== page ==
Today Mark Carney becomes the new governor of the Bank of England, gaining oversight not only of UK monetary policy, but also financial regulation, as part of the Bank's newly-expanded responsibilites. When George Osborne revealed he had managed to persuade Carney to take on the role there was great fanfare and excitement. This was firstly because the Canadian economy has performed relatively well through the recession and secondly because Carney has shown himself open to innovations in central banking, though he has not implemented any in his time at the helm of the Bank of Canada.

Carney talked up the benefits of targeting the level of demand in the economy—though only for exceptional times—in a recent speech. And one would expect that the chancellor, for the £870,000 he has agreed to pay Carney, is open to significant change, notwithstanding the insignificance of the minuscule changes he himself made to the BoE's remit in the budget. Put together, these facts give cause for some optimism for someone like me, who supports targeting the level of demand.

So instead of speculating on what the superstar economist actually will do, I will outline the basics of what Mark Carney should—and could do:

I.  Target levels instead of rates—this means bygones are not expected to be treated as bygones, and market actors do not worry about worse-than-expected outcomes because the central bank has committed to sorting them out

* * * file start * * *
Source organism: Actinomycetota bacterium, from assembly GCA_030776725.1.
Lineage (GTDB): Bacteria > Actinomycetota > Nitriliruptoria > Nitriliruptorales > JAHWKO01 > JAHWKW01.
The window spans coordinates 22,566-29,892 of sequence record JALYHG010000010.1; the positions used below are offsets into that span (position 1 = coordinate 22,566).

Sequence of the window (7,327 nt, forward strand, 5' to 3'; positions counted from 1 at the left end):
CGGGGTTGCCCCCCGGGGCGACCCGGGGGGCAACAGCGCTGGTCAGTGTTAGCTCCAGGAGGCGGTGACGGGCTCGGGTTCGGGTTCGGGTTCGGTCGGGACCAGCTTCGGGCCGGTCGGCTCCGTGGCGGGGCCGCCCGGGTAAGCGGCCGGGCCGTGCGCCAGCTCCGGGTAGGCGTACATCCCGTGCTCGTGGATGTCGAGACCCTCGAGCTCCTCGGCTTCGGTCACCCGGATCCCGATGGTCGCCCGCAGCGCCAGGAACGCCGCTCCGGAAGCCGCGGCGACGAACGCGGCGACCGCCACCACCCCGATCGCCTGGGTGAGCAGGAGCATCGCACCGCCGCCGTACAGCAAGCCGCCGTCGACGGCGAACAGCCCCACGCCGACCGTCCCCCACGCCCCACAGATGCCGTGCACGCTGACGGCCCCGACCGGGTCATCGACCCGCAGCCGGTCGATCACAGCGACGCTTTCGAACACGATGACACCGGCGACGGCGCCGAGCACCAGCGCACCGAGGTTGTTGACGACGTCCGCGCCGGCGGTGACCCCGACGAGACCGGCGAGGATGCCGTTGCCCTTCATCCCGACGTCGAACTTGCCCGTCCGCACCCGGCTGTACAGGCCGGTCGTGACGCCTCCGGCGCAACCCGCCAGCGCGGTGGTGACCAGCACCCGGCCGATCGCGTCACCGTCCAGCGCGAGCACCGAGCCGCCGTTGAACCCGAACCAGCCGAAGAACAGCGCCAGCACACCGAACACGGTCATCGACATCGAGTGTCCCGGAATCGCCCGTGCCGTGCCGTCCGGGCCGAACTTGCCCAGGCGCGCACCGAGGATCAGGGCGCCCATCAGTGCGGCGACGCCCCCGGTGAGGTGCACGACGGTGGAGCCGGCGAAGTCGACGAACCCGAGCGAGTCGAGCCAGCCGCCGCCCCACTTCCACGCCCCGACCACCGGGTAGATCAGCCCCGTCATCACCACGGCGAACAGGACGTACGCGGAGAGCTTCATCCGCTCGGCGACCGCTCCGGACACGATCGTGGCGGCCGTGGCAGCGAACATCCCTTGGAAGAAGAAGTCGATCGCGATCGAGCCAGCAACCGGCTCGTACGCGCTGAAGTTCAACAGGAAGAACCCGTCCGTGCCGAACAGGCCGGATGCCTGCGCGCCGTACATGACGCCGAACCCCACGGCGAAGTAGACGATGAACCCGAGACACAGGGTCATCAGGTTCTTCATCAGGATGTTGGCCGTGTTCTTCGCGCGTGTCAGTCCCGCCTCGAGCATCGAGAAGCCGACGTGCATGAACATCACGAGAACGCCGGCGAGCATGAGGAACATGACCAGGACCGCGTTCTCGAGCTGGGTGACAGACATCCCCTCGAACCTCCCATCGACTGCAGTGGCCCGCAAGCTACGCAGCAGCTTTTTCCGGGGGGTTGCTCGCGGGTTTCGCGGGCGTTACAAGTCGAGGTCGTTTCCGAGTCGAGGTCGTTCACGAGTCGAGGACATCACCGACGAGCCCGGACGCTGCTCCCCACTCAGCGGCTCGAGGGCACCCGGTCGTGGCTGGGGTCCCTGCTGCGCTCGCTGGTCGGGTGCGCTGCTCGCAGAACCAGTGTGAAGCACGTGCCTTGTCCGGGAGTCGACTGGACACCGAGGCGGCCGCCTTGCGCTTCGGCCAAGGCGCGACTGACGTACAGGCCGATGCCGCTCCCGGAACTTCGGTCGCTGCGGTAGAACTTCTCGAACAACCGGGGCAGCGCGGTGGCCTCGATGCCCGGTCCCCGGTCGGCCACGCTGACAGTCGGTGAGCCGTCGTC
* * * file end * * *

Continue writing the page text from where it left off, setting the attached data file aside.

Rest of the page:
II. Target NGDP (demand) instead of inflation—this means supply moves don’t lead to the wrong sorts of tightening or loosening of monetary policy, also means demand is stabilised directly, instead of an arbitrary part of the outcome of demand; stable demand means no recessions caused by nominal factors and no unsustainable booms

III. Target the forecast instead of the outcome—this is what matters for expectations, which are basically all that matters for employment contracts, loan/debt contracts, investment etc. etc. Expectations are the key, so it’s insane to ignore them

IV. Target market, not internal forecasts—set up an NGDP-linked bond, like the RPI-linked bond, and target the spread between the vanilla bond and the linked bond to get an objective idea of where to aim. Guesses where people have skin in the game are systematically better than the relatively costless estimates produced by private consultancies and the Bank’s internal team. But even if they’re wrong it doesn’t matter because expectations are all that count, and the spread between the bonds IS the market expectation. Driving that to a particular point is success, regardless of what happens.

In general the road ahead must be one of rules and discipline, not the translucent discretion of nine unelected barons.They must keep demand steady so we can focus on improving the supply capacity of the economy, and so there is no excuse for fiscal stimulus, with all its flaws. If you still need convincing, read Scott Sumner's 2011 Adam Smith Institute monograph "The Case for NGDP Targeting".